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Environment / Climate change

We dropped a map of Manhattan onto one of London

We don’t know much here at CityMetric, but one thing we do know is that people love maps. And another thing we know is that they really love maps on top of other maps.

So, just for the LOLs, this week we’ve decided to drop Manhattan on top of London. Here are the results:

The first thing to note is that you can instantly see how long Manhattan is: all 13.5 miles of it, so that, in London terms, it would stretch from Wandsworth Common all the way up to Edmonton.

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It’s wider than we’d given it credit for, too. Look at 34th Street (where the miracles happen): it stretches for two miles across town, all the way from Mayfair to the Imperial War Museum.

Perhaps the biggest indication of quite how big the Big Apple really is, though, is Central Park: 2.5 miles long and a half a mile wide, imposed on London it covers a chunk of the city running all the way from Covent Garden to the northern reaches of leafy Islington.

In this new version of reality, Greenwich Village sits above Vauxhall; Harlem, hilariously, has replaced Stoke Newington. Chelsea (New York) now occupies Knightsbridge, while Chelsea (London) lies where the West Village meets the Hudson River.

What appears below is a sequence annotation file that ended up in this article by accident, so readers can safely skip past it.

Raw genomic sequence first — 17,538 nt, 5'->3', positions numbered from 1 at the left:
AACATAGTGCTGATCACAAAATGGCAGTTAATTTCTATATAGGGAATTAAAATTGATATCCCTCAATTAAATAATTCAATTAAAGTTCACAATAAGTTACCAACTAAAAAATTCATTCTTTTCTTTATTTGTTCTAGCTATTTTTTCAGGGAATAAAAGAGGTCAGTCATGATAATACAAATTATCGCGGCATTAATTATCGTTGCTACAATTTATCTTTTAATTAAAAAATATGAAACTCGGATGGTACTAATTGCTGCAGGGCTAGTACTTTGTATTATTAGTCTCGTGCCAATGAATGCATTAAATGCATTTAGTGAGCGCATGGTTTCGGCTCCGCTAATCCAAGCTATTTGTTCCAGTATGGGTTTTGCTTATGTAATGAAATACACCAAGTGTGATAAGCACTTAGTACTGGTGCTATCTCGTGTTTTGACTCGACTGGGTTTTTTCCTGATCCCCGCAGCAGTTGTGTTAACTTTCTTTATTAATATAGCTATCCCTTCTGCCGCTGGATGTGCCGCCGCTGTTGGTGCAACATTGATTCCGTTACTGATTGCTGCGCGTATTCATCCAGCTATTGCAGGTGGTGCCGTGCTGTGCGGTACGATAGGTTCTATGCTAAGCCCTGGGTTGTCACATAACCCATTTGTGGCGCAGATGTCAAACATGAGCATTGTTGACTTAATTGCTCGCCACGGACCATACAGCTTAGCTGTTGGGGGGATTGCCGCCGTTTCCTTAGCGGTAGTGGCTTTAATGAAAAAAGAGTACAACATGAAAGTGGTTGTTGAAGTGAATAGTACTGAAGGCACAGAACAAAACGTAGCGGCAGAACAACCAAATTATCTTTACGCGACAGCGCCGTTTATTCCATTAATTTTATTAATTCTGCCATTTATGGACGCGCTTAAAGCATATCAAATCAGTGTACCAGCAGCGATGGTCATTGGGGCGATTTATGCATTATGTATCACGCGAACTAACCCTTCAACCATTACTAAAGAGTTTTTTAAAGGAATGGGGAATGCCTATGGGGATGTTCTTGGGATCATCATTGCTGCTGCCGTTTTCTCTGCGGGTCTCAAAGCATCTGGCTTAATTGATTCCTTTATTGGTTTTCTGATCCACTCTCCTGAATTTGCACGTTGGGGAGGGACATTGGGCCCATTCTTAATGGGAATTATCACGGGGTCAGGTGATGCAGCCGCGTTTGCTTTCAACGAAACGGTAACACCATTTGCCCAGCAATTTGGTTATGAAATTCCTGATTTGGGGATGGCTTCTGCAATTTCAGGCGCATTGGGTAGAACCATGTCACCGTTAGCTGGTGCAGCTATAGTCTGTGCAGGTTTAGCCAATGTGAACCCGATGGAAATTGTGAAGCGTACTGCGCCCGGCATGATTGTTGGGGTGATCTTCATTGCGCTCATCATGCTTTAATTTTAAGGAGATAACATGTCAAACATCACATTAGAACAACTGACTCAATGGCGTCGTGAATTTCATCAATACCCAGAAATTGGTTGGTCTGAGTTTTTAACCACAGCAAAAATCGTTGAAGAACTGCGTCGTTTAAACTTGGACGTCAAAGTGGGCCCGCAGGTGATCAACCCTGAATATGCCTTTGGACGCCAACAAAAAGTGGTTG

The first question that faced us when taking on this enterprise was how to align the two cities. (Actually, that was about the sixth question that faced us, behind such vital conundrums as “Do the scales definitely match?” and “How is this a real job?”, but let’s leave that aside.)

New York doesn’t have a semi-official central point in the way London does at Charing Cross: the city started at the southern tip of Manhattan, but the central business district, if you can call it that, today stretches all the way up to the edge of Central Park. So in the absence of a better plan we decided to dump the Theater District on top of London’s Theatreland. Because, well, why not.

But that’s not the only way of doing it. Here’s what happens if you align the points where the two cities began life, London Bridge and the Battery:

Or why not swivel the island of Manhattan so that it points east-west rather than north-south?

Or, hey, let’s try tugging that baby out into the Thames Estuary.

Somebody stop me.

No, seriously. Somebody. Please. I need help here.

If you enjoy maps on top of other maps, why not check out this one of Paris on London.
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